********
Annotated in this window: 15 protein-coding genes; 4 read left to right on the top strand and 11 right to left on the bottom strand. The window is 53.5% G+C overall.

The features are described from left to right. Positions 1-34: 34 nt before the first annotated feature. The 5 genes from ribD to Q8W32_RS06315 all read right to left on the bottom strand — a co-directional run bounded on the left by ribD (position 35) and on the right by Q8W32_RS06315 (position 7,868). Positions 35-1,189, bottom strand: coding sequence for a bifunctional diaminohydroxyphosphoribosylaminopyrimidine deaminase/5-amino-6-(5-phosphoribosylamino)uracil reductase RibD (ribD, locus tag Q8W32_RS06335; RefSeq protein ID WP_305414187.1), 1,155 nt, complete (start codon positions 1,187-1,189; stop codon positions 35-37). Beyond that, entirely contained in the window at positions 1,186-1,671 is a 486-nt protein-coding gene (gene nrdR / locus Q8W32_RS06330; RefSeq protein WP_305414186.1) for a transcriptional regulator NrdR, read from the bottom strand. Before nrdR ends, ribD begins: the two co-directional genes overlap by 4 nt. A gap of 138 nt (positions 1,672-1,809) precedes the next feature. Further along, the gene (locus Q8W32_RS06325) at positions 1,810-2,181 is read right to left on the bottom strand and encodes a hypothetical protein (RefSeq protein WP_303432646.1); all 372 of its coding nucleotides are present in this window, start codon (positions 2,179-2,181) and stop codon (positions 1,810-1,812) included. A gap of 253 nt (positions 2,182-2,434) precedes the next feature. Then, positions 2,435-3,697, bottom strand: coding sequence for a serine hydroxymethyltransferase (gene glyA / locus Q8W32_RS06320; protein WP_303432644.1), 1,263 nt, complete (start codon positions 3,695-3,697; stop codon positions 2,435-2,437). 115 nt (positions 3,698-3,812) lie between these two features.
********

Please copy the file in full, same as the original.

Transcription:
Annotated in this window: 15 protein-coding genes; 4 read left to right on the top strand and 11 right to left on the bottom strand. The window is 53.5% G+C overall.

The features are described from left to right. Positions 1-34: 34 nt before the first annotated feature. The 5 genes from ribD to Q8W32_RS06315 all read right to left on the bottom strand — a co-directional run bounded on the left by ribD (position 35) and on the right by Q8W32_RS06315 (position 7,868). Positions 35-1,189, bottom strand: coding sequence for a bifunctional diaminohydroxyphosphoribosylaminopyrimidine deaminase/5-amino-6-(5-phosphoribosylamino)uracil reductase RibD (ribD, locus tag Q8W32_RS06335; RefSeq protein ID WP_305414187.1), 1,155 nt, complete (start codon positions 1,187-1,189; stop codon positions 35-37). Beyond that, entirely contained in the window at positions 1,186-1,671 is a 486-nt protein-coding gene (gene nrdR / locus Q8W32_RS06330; RefSeq protein WP_305414186.1) for a transcriptional regulator NrdR, read from the bottom strand. Before nrdR ends, ribD begins: the two co-directional genes overlap by 4 nt. A gap of 138 nt (positions 1,672-1,809) precedes the next feature. Further along, the gene (locus Q8W32_RS06325) at positions 1,810-2,181 is read right to left on the bottom strand and encodes a hypothetical protein (RefSeq protein WP_303432646.1); all 372 of its coding nucleotides are present in this window, start codon (positions 2,179-2,181) and stop codon (positions 1,810-1,812) included. A gap of 253 nt (positions 2,182-2,434) precedes the next feature. Then, positions 2,435-3,697, bottom strand: coding sequence for a serine hydroxymethyltransferase (gene glyA / locus Q8W32_RS06320; protein WP_303432644.1), 1,263 nt, complete (start codon positions 3,695-3,697; stop codon positions 2,435-2,437). 115 nt (positions 3,698-3,812) lie between these two features.